Protests, curfews and aggressive police crackdowns have followed outrage over the police killing of George Floyd, a black man, in Minneapolis, Minnesota. Protesters and journalists have been fired upon with munitions, and US President Donald Trump has called on the military to step in — a move that has been decried by some prominent figures, including former Secretary of Defense Jim Mattis.
But what's happening on US streets right now looks familiar to veterans of the US intelligence community who've monitored foreign government responses to social unrest.
Some are pointing out parallels between Trump's attempts to quell protests, and the actions of authoritarian regimes that have done the same.
Gail Helt is a former CIA analyst who tracked developments in China and Southeast Asia and a professor of security and intelligence studies at King University in Tennessee. She spoke with The World's Marco Werman about the similarities between what's happening in the US and government repression in other parts of the world.
Marco Werman: Gail, peaceful protests across the US, but as you see the massive police presence, the use of tear gas, mass arrests, what similarities are you spotting to repression in other parts of the world that you've seen in the past?
Gail Helt: I have to say — I think I would be remiss if I didn't, this being the 31st anniversary of the Tiananmen Square massacre — and seeing those armored vehicles rolling down the streets of DC does kind of conjure those images, in my mind, of tanks running over peaceful protesters. And I know that might seem like an extreme comparison to some people. But in my opinion, that's how unusual it is to see armored vehicles being used as crowd control on the streets of American cities.
Are there differences that you would underscore?
I definitely don't see, or at least I'm hopeful that we won't see, any kind of repression along those lines here. America is a democracy. America is a republic. We are not supposed to use our military to corral peaceful protesters. And yes, there are some pockets of violence, and that's horrible. We can handle this. I think that there's been a ratcheting up of tensions. That concerns me a lot. But we in America have a tradition of peaceful protest. It is a constitutional right. And I think using the military to crack down on that sends a horrible, horrible message about where we're headed as a country.
President Trump's former attorney, Michael Cohen, said last year in congressional testimony, "Given my experience working for Mr. Trump, I fear that if he loses the election in 2020, that there will never be a peaceful transition of power." He's making the case that Trump losing would be the same as a strong man in a country with a weak democracy. It happens all over the world. Where have you seen this play out? And do you see this happening here in the US?
Well, I am concerned. Trump has been setting the stage, at least for American citizens to question the legitimacy of the upcoming presidential election, for months. When he talks about how mail-in ballots are tantamount to election fraud, we're on dangerous ground here. If Trump loses in November, I do think he will leave. I don't think he will leave without a lot of drama, without a lot of protests, without him organizing marches in the streets of Washington, DC.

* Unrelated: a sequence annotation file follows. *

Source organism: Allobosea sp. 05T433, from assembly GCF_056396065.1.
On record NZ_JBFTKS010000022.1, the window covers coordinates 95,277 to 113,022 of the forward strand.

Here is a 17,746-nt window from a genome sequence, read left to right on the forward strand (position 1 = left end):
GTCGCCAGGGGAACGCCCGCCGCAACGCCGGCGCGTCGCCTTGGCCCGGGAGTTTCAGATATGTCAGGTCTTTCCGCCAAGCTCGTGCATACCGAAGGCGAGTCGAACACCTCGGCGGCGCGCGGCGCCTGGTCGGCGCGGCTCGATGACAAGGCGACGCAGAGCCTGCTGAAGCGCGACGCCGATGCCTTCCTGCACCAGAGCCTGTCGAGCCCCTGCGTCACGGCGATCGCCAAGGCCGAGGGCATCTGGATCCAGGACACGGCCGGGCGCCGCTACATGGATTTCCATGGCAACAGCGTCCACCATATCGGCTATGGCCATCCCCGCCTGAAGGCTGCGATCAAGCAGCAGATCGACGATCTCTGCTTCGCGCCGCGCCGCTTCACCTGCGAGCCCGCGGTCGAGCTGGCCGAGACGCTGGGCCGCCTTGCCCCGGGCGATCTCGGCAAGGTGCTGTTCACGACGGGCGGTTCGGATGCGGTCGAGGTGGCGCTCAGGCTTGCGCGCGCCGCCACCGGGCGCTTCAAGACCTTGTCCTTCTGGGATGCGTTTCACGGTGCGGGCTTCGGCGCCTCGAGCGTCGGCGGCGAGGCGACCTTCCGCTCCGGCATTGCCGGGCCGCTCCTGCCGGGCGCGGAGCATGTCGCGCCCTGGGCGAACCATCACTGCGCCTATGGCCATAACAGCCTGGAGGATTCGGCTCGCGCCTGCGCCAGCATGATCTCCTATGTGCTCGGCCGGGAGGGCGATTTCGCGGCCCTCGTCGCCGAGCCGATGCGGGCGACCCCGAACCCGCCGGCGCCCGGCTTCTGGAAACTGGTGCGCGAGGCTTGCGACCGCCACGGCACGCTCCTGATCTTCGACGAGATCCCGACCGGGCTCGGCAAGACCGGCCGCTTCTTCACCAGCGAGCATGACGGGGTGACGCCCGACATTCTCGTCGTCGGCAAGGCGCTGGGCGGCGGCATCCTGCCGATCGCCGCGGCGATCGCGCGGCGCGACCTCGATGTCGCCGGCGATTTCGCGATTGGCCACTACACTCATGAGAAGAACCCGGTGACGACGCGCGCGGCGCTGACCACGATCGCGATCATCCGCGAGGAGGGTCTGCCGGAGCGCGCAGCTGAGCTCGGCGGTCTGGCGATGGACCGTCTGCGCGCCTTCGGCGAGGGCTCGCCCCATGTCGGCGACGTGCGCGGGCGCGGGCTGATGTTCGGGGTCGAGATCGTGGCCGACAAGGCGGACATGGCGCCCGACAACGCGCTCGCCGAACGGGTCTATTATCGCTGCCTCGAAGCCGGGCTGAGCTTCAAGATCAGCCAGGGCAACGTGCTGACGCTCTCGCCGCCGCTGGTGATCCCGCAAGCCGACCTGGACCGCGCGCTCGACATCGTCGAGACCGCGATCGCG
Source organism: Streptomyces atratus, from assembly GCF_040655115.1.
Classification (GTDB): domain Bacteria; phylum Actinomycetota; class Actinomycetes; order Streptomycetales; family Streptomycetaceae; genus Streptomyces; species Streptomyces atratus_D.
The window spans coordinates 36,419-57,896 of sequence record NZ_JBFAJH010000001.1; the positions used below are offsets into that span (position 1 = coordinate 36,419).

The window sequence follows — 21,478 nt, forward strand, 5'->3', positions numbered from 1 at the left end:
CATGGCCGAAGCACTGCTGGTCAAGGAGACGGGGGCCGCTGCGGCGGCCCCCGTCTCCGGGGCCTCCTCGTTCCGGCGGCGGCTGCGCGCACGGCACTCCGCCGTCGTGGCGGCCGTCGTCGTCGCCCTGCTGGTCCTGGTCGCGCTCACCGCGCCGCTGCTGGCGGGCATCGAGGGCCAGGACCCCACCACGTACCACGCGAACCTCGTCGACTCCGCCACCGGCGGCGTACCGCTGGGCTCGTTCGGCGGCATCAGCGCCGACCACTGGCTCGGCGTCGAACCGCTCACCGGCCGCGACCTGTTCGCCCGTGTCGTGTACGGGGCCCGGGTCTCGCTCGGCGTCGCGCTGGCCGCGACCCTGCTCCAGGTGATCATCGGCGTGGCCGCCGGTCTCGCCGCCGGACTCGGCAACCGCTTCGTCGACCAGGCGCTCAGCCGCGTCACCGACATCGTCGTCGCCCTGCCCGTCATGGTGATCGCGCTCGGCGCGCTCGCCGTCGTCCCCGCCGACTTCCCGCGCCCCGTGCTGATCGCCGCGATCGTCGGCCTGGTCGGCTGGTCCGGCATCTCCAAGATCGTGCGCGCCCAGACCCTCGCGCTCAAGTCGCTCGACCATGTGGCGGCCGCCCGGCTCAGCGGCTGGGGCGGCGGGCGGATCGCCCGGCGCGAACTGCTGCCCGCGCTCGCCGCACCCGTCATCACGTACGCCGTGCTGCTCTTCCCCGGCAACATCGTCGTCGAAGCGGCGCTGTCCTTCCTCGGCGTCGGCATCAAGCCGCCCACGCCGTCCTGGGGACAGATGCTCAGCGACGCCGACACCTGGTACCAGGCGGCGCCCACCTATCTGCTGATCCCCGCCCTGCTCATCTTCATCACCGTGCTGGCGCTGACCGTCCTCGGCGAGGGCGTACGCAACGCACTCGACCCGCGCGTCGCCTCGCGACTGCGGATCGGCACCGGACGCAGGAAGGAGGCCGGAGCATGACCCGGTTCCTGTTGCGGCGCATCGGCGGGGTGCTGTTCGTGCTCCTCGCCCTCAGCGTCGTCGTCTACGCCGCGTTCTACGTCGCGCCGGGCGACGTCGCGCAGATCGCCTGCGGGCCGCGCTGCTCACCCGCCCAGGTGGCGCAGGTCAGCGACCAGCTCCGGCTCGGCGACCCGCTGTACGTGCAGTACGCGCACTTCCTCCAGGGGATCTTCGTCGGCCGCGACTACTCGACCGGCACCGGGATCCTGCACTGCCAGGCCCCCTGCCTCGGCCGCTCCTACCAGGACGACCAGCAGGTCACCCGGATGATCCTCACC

Gail, I'd like to get back to Trump's reliance on law and order. Earlier this week, he called on governors to "dominate the streets" or else he would deploy the United States military and "quickly solve the problem for them." The way to do this is through the Insurrection Act, which allows the use of active-duty military forces to deal with unrest in US streets. But Defense Secretary Mark Esper has said he's opposed to invoking the act: "The option to use active-duty forces in a law enforcement role should only be used as a matter of last resort and only in the most urgent and dire of situations. We are not in one of those situations now."What does it mean for any leader to turn the military against citizens? I mean, do you have an example of that? If Trump did it, can you argue that he's becoming as authoritarian as Bashar al-Assad, for example?
I do think that that is an extreme comparison. I would look at maybe Malaysia in 2012, 2013, when there were pro-democracy, pro-electoral reform protests and the government, which had no interest in electoral reform, pulled out the rubber bullets and the water cannon and the tear gas. It's a breach of trust. If that happens here in any large-scale way, I think that the breach of trust is going to be something that's irreparable. And we already have a huge distrust issue with American citizens. And this has been happening for decades. I mean, you can't pin that all on Trump. The fabric of our society has been fraying a little bit for a couple of decades now. But Trump has just basically pulled those threads and totally unraveled it.
Given what you've witnessed in other countries that you've paid close attention to over the years, how worried are you personally for the US? What are you telling students at King University right now?
I'm very worried. I've used the word terrified. I don't believe that if Trump is reelected that we can withstand four more years. The Constitution — nobody's defending it. I mean, I'm defending it, there's many of us, there are dozens of us who are former national security professionals who are out there defending it and trying to remind our elected officials of the oath that they took, just like the ones that I took, to protect and defend the Constitution against all enemies, foreign and domestic. And they're not actually doing that. To me, in my mind, until they do that, anything can happen.
This interview has been edited and condensed for clarity.